When I became chairperson and managing director, my first priority was to sign contracts for new aircraft with either Airbus or Boeing. In line with that strategy, we are in the process of receiving 25 new aircraft from Airbus, 10 of them wide body and 15 of them narrow body, in addition to 12 leased aircraft. We also purchased 10 Boeing 777 aircraft. This was essential for us to be able to regain a share in what has become a competitive airline market in the GCC and the region overall. The Kuwaiti people fly all over the world, and we wanted to reclaim our place as their airline of choice so that they would prefer us to the likes of Qatar Airways, Emirates, or Etihad. We introduced our new fleet far faster than most airlines could, ensuring that customer experience is consistently outstanding. Our other priority was to achieve a financial transformation of the company so that it could be self-sufficient. We also wanted it to sustain and contribute to a cultural transformation, in the way people work and the way business is done in Kuwait. Having achieved those goals, we are now in a strong position to think about future structure and expansion.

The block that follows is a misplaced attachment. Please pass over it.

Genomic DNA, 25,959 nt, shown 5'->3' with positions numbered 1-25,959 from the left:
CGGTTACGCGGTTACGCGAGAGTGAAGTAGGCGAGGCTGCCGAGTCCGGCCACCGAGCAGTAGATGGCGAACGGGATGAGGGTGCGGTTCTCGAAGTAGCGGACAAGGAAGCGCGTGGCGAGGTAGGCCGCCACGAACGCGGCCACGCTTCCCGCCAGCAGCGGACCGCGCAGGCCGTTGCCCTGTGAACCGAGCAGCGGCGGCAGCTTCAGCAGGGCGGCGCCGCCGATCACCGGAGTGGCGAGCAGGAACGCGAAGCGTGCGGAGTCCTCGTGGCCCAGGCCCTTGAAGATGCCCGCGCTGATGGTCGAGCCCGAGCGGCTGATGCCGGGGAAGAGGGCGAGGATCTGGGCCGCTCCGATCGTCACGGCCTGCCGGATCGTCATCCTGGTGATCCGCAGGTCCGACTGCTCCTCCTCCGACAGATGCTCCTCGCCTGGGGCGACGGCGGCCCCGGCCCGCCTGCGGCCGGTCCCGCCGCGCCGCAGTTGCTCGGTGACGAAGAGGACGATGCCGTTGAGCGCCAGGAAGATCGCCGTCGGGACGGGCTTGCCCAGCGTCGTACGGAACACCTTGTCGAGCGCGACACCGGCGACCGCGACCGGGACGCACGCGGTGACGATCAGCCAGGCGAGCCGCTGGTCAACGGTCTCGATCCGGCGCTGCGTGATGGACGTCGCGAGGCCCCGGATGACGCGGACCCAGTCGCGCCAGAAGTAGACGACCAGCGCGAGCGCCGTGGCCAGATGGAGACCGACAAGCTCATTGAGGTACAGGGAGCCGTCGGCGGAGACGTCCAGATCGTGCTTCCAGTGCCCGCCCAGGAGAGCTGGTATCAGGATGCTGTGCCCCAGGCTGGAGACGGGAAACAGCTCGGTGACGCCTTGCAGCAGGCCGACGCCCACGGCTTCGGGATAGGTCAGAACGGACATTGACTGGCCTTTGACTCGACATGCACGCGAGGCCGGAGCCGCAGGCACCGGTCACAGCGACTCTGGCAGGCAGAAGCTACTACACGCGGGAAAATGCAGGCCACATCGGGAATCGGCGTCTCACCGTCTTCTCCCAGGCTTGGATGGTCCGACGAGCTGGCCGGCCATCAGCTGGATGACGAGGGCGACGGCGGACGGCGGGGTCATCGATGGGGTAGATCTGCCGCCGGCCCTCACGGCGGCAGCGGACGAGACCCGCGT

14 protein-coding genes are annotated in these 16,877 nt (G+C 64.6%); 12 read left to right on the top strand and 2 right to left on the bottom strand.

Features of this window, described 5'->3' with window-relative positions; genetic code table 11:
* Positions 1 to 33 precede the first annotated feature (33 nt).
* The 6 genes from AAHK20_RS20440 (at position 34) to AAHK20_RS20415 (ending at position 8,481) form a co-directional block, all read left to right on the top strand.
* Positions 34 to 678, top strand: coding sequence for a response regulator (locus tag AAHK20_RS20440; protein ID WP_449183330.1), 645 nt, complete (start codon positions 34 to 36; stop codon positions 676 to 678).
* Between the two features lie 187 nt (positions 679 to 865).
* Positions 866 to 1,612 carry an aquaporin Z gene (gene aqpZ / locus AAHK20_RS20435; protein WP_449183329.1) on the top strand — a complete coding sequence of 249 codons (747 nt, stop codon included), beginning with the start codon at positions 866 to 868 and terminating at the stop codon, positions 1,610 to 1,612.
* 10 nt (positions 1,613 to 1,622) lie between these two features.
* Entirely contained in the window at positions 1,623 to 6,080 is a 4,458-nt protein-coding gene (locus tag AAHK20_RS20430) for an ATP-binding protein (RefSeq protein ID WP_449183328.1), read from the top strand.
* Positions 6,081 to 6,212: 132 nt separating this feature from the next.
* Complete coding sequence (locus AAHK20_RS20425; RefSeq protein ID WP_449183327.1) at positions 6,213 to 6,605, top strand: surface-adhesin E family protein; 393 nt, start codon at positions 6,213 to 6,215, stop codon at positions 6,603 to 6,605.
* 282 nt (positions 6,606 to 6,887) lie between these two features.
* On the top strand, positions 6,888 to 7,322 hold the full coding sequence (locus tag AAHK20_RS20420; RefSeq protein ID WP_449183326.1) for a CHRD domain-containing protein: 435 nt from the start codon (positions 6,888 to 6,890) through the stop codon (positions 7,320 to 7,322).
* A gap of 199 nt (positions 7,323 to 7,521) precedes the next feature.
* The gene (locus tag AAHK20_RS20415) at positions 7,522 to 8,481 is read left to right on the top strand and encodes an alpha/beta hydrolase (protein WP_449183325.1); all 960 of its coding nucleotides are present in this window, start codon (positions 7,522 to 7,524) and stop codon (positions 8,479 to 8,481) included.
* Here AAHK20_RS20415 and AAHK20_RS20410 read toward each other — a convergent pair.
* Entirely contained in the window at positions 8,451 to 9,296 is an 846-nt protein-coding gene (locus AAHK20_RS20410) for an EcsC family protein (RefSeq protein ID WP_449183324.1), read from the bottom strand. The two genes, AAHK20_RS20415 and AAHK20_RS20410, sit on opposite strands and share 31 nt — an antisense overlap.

How were you able to streamline the workforce and ensure that your employees were also an efficient part of the company’s transformation?

According to the Kuwaiti privatization law, people can opt for either redundancy or early retirement. Some people were also transferred to government services. We ensured that the company was efficient from a company perspective, while at the same time recognizing the loyalty and service of people who had in many cases worked here for 15 years or longer. Nevertheless, we are still over-staffed, so the process of streamlining continues. One thing we take great pride in is that Kuwait Airways is truly a Kuwaiti company, in that it is run, managed, operated, maintained, and staffed by Kuwaitis, which distinguishes us significantly from other airlines in the region, including Qatar, Etihad, or Emirates.

What is the plan to continue to deliver high quality services as well as more destinations to Kuwait Airways travel offerings?